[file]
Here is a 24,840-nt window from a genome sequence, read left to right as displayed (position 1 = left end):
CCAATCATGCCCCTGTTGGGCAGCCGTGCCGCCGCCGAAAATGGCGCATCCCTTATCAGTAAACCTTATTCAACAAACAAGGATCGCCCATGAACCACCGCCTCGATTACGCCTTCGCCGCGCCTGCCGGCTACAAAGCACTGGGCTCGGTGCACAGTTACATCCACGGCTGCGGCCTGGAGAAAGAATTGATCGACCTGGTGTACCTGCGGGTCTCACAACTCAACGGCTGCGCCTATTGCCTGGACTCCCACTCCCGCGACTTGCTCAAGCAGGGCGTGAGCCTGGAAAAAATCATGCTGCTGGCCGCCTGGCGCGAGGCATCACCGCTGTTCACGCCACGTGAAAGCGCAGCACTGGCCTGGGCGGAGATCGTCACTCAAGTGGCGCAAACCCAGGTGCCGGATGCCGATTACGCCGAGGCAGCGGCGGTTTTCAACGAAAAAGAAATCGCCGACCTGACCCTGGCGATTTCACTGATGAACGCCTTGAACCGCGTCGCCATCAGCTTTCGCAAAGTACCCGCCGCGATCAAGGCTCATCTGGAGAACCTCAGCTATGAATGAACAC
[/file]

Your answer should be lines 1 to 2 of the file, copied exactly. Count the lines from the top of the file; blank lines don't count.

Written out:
Here is a 24,840-nt window from a genome sequence, read left to right as displayed (position 1 = left end):
CCAATCATGCCCCTGTTGGGCAGCCGTGCCGCCGCCGAAAATGGCGCATCCCTTATCAGTAAACCTTATTCAACAAACAAGGATCGCCCATGAACCACCGCCTCGATTACGCCTTCGCCGCGCCTGCCGGCTACAAAGCACTGGGCTCGGTGCACAGTTACATCCACGGCTGCGGCCTGGAGAAAGAATTGATCGACCTGGTGTACCTGCGGGTCTCACAACTCAACGGCTGCGCCTATTGCCTGGACTCCCACTCCCGCGACTTGCTCAAGCAGGGCGTGAGCCTGGAAAAAATCATGCTGCTGGCCGCCTGGCGCGAGGCATCACCGCTGTTCACGCCACGTGAAAGCGCAGCACTGGCCTGGGCGGAGATCGTCACTCAAGTGGCGCAAACCCAGGTGCCGGATGCCGATTACGCCGAGGCAGCGGCGGTTTTCAACGAAAAAGAAATCGCCGACCTGACCCTGGCGATTTCACTGATGAACGCCTTGAACCGCGTCGCCATCAGCTTTCGCAAAGTACCCGCCGCGATCAAGGCTCATCTGGAGAACCTCAGCTATGAATGAACAC